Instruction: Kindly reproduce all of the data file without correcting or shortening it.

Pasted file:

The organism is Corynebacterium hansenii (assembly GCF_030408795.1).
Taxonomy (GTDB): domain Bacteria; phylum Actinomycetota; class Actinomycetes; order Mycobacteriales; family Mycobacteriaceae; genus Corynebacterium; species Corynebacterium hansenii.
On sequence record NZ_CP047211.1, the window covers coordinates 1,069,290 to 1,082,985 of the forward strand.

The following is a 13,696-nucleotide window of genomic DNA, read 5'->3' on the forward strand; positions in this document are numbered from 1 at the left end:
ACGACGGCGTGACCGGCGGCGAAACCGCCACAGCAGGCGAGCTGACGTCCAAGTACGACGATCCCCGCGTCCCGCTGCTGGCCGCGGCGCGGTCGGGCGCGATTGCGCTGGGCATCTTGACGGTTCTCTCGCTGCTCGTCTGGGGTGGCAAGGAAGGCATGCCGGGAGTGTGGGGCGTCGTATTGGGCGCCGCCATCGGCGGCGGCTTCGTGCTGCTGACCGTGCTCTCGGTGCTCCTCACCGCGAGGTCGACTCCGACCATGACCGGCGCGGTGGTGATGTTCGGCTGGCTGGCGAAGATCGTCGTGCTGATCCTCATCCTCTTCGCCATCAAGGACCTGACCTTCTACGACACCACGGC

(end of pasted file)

The organism is Corynebacterium hansenii (assembly GCF_030408795.1).
Taxonomy (GTDB): domain Bacteria; phylum Actinomycetota; class Actinomycetes; order Mycobacteriales; family Mycobacteriaceae; genus Corynebacterium; species Corynebacterium hansenii.
On sequence record NZ_CP047211.1, the window covers coordinates 1,069,290 to 1,082,985 of the forward strand.

The following is a 13,696-nucleotide window of genomic DNA, read 5'->3' on the forward strand; positions in this document are numbered from 1 at the left end:
ACGACGGCGTGACCGGCGGCGAAACCGCCACAGCAGGCGAGCTGACGTCCAAGTACGACGATCCCCGCGTCCCGCTGCTGGCCGCGGCGCGGTCGGGCGCGATTGCGCTGGGCATCTTGACGGTTCTCTCGCTGCTCGTCTGGGGTGGCAAGGAAGGCATGCCGGGAGTGTGGGGCGTCGTATTGGGCGCCGCCATCGGCGGCGGCTTCGTGCTGCTGACCGTGCTCTCGGTGCTCCTCACCGCGAGGTCGACTCCGACCATGACCGGCGCGGTGGTGATGTTCGGCTGGCTGGCGAAGATCGTCGTGCTGATCCTCATCCTCTTCGCCATCAAGGACCTGACCTTCTACGACACCACGGC